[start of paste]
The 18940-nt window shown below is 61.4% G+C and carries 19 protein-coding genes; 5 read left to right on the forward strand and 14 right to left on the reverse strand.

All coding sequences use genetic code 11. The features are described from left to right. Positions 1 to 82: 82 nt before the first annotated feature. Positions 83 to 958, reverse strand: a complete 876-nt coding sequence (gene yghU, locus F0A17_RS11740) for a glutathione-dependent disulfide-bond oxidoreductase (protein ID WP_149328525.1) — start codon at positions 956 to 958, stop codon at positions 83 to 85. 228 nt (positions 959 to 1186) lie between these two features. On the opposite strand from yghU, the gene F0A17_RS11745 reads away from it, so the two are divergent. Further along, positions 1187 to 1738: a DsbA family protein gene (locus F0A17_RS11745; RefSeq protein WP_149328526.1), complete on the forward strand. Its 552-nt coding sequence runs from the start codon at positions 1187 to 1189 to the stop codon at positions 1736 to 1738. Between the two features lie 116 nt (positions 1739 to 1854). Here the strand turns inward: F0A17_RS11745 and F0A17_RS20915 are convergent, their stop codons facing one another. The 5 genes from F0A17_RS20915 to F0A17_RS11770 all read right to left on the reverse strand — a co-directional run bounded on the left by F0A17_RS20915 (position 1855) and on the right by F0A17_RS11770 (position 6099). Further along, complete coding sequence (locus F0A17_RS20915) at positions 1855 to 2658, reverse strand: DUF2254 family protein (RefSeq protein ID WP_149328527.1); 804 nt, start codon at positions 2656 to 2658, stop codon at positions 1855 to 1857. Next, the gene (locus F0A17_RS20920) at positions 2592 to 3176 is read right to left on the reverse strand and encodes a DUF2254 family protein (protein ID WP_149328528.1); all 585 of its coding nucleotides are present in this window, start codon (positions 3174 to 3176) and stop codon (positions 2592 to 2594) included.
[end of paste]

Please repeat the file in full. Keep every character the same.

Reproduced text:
The 18940-nt window shown below is 61.4% G+C and carries 19 protein-coding genes; 5 read left to right on the forward strand and 14 right to left on the reverse strand.

All coding sequences use genetic code 11. The features are described from left to right. Positions 1 to 82: 82 nt before the first annotated feature. Positions 83 to 958, reverse strand: a complete 876-nt coding sequence (gene yghU, locus F0A17_RS11740) for a glutathione-dependent disulfide-bond oxidoreductase (protein ID WP_149328525.1) — start codon at positions 956 to 958, stop codon at positions 83 to 85. 228 nt (positions 959 to 1186) lie between these two features. On the opposite strand from yghU, the gene F0A17_RS11745 reads away from it, so the two are divergent. Further along, positions 1187 to 1738: a DsbA family protein gene (locus F0A17_RS11745; RefSeq protein WP_149328526.1), complete on the forward strand. Its 552-nt coding sequence runs from the start codon at positions 1187 to 1189 to the stop codon at positions 1736 to 1738. Between the two features lie 116 nt (positions 1739 to 1854). Here the strand turns inward: F0A17_RS11745 and F0A17_RS20915 are convergent, their stop codons facing one another. The 5 genes from F0A17_RS20915 to F0A17_RS11770 all read right to left on the reverse strand — a co-directional run bounded on the left by F0A17_RS20915 (position 1855) and on the right by F0A17_RS11770 (position 6099). Further along, complete coding sequence (locus F0A17_RS20915) at positions 1855 to 2658, reverse strand: DUF2254 family protein (RefSeq protein ID WP_149328527.1); 804 nt, start codon at positions 2656 to 2658, stop codon at positions 1855 to 1857. Next, the gene (locus F0A17_RS20920) at positions 2592 to 3176 is read right to left on the reverse strand and encodes a DUF2254 family protein (protein ID WP_149328528.1); all 585 of its coding nucleotides are present in this window, start codon (positions 3174 to 3176) and stop codon (positions 2592 to 2594) included.